Mister Stross, we are on to your cunning tricks. Your scheme has been rumbled, the cat is now out of the bag. All this time, you have been masquerading as a normal human but all this time, you've been a ninja in disguise!

35:

Hmm. We've never actually seen Charlie and a ninja at the same time...

36:

Well, if you see a ninja it's too late.

If you can still see Charles Stross, it's too early (I've sung drunken songs of the revolution while with him in some of the low dives and gin-joints of Leeds.)


S-100 Bus
(tune: Bonnie Ship the Diamond)
(Frank Hayes)

When I was young, my friends all worked like fools to get their share
Of an S-100 system, like an Imsai or Altair;
Well the S-100's still around, I'm very glad to say
But friends, I'm here to tell you that it's not the same today.

chorus: And it's cheer up, my lads, let your hearts never fuss
When you're integrating systems for the S-100 bus.

To tell the truth, the source of all our troubles seems to be
A committee on computers of the I of triple E;
They settled on a standard spec, 696 by name
Now everything is standardized, but nothing works the same.

They say the 80 boards are way too slow - it's enough to give you fits
If the 09 isn't fast enough, then go to 16 bits.
68 and z8000 and an 86 as well,
And code compatability goes straight to bloody hell

Then add a board for the modem line and one for every port
and a printer board and a keyboard board, and as a last resort
For every problem we will add a board that has the cure,
It's not too damned efficient, but it's a mother, that's for sure.

And when it's all assembled there's computer to your collar,
It's nice to have a micro but a mainframe would be smaller.
And when they turn the power on, it's sure to dim the lamps
With plus or minus sixteen volts and fourteen hundred amps.

37:

Speaking of Ninjas in the muslim world...
A few years ago, on a guided trip to Istanbul, our bus passed a number of traditionally clad Muslim women on the street. Our guide turned to us and said the number of ninjas was growing lately. apparently this is Turkish slang for women wearing hijab.

38:

Soon Lee@34

And he says in a post in this blog that he's going to be in Japan this September.

39:

"You kill ’em because they’ve got fucking swords! You ever had anyone running at you waving a fucking sword?"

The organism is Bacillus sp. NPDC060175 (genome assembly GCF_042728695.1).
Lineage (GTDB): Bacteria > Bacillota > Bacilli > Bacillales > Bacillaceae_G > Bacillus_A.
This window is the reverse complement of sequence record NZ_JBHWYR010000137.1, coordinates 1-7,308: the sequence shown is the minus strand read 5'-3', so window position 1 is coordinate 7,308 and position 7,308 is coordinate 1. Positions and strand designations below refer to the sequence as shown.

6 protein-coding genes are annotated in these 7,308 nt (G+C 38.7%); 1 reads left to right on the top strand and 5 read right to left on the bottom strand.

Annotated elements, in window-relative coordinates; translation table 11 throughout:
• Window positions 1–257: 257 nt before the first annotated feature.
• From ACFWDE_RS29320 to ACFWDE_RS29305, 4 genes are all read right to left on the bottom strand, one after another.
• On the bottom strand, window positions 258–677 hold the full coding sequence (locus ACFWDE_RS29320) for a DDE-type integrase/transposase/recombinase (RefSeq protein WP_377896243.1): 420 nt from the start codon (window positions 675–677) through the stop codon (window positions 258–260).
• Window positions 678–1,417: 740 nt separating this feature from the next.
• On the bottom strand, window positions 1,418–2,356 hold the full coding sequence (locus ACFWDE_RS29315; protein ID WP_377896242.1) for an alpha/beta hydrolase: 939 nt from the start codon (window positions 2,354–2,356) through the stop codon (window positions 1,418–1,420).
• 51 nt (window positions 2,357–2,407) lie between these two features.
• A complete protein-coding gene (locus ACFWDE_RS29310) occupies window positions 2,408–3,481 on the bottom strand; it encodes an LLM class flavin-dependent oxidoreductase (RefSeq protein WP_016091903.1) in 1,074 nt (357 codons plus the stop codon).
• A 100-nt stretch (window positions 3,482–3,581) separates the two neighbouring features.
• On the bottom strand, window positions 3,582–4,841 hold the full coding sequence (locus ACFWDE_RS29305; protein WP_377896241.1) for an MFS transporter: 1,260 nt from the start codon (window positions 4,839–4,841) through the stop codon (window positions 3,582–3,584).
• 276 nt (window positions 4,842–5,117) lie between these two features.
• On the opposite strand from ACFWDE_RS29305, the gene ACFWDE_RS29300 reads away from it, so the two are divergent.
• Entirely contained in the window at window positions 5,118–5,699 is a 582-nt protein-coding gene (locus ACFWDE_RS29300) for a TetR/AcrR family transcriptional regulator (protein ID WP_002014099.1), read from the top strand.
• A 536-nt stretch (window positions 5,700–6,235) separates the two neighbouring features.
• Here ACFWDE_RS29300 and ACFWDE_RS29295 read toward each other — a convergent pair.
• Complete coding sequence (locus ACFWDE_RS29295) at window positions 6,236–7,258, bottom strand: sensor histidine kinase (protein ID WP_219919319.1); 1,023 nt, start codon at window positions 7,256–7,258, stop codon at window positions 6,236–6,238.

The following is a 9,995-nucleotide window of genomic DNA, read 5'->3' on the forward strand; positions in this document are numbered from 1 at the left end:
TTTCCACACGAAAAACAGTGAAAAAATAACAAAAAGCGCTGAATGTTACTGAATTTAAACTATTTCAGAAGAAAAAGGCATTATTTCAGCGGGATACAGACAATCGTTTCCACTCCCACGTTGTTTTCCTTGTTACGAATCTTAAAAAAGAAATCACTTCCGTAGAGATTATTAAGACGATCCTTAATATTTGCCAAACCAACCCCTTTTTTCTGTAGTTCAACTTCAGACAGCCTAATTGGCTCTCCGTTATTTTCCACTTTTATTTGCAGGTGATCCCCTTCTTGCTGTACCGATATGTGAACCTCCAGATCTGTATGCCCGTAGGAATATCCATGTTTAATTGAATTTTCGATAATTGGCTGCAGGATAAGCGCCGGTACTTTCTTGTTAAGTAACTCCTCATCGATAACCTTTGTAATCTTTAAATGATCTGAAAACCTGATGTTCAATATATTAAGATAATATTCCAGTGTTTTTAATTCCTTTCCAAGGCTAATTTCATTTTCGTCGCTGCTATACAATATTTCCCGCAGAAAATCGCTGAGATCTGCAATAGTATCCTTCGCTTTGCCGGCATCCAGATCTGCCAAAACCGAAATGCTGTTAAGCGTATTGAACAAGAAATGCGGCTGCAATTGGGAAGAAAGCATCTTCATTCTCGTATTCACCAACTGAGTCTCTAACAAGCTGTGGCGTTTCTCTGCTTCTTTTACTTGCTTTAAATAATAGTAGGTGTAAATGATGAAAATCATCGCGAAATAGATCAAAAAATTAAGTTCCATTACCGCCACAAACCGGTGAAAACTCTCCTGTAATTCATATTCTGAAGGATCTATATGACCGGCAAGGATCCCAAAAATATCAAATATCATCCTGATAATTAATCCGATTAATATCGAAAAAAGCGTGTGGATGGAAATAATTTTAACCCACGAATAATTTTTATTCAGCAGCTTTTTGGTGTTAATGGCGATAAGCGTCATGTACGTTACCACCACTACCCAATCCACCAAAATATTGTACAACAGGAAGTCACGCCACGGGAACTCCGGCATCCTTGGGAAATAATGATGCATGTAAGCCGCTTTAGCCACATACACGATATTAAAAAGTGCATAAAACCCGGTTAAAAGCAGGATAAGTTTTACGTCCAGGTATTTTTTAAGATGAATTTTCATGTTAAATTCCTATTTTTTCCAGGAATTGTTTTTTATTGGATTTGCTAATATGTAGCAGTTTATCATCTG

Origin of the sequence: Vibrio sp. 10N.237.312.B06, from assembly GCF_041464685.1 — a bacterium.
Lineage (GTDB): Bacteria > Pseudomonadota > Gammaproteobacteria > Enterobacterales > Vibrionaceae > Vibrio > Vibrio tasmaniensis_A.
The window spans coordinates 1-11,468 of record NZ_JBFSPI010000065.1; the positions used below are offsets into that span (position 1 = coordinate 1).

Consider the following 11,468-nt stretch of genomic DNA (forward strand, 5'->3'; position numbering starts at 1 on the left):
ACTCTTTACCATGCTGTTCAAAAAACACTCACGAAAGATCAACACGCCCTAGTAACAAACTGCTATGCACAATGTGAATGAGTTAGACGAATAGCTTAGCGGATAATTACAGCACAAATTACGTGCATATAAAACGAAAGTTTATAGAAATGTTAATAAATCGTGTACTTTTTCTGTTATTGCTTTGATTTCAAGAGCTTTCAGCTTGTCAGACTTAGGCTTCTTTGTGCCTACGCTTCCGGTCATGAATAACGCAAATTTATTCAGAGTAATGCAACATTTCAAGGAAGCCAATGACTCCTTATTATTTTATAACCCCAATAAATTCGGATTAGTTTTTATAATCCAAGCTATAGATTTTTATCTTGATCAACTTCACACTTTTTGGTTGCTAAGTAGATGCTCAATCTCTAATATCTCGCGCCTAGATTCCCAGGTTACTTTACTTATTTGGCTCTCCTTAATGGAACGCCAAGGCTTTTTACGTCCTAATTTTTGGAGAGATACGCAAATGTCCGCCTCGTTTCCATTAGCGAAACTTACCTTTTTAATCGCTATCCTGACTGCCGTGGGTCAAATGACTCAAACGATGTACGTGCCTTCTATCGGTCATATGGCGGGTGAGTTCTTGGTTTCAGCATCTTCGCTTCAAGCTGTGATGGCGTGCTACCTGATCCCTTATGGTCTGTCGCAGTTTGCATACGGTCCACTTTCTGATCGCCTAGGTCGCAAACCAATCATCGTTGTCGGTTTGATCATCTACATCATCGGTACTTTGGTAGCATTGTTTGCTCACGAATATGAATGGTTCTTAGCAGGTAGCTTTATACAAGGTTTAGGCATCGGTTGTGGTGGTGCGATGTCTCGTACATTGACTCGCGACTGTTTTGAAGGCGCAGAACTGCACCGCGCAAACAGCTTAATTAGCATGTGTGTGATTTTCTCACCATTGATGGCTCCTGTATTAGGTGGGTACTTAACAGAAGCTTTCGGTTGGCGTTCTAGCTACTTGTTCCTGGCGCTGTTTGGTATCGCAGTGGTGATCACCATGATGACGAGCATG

Something the unique fusion of the feudal squirearchy (the Royalists..) and the urban proletariat (the New Model) that is the British military establishment well understands. Orwell said in 1940 that millions of men were being trained with the bayonet, a weapon only useful for opening tins; on Longstop Hill in Tunisia in 1943, Longdon (whose two summits were codenamed FLYHALF and FULLBACK - cricket to rugby in 40 years) in 1982, and outside Cimic House in Maysan in 2004, it turned out that just being willing to stick a fucking great knife in your enemy's neck has considerable value.

40:

[formerly 'Alatriste']

"Now everything is standardized, but nothing works the same."

So true, so true... (sigh).


41:

Ninja hijab already exists.

42:

Ho hum, been away on holiday so my reply falls on an empty forum (if someone posts and noone reads it, did he really post?).

However since my personal version of OCD cannot allow inaccuracy to go uncorrected:

@32 The practice of *wearing* swords was discouraged and eventually banned during the Meiji restoration in Japan. However this is not relevant to the discussion about British government legislation to outlaw the *possession* of katanas.

@25 During the Occupation Authority of 1945-52 the practice of martial arts in Japan was outlawed since there were understandable fears that this could be used as a cover for training for resistance/guerilla groups - martial arts training continued in secret. Personal possession of katana wasn't effected, though they could be confiscated by occupation troops. After 1952 normality returned, and martial arts practitioners were among those designated living national treasures for their retention of historically and culturally significant knowledge.

@31 My favourite scene from Cryptonomicon. Not to rub it in or anything, but Stephenson trained in Kendo and Iaido, which lent distinct credibility to the sword-fighting (virtual and otherwise) scenes in Snow Crash. Training that will die out in the UK after the legislation passes.

Still all fairly OT I guess...

43:

AndrewH @42: thanks for the clarification!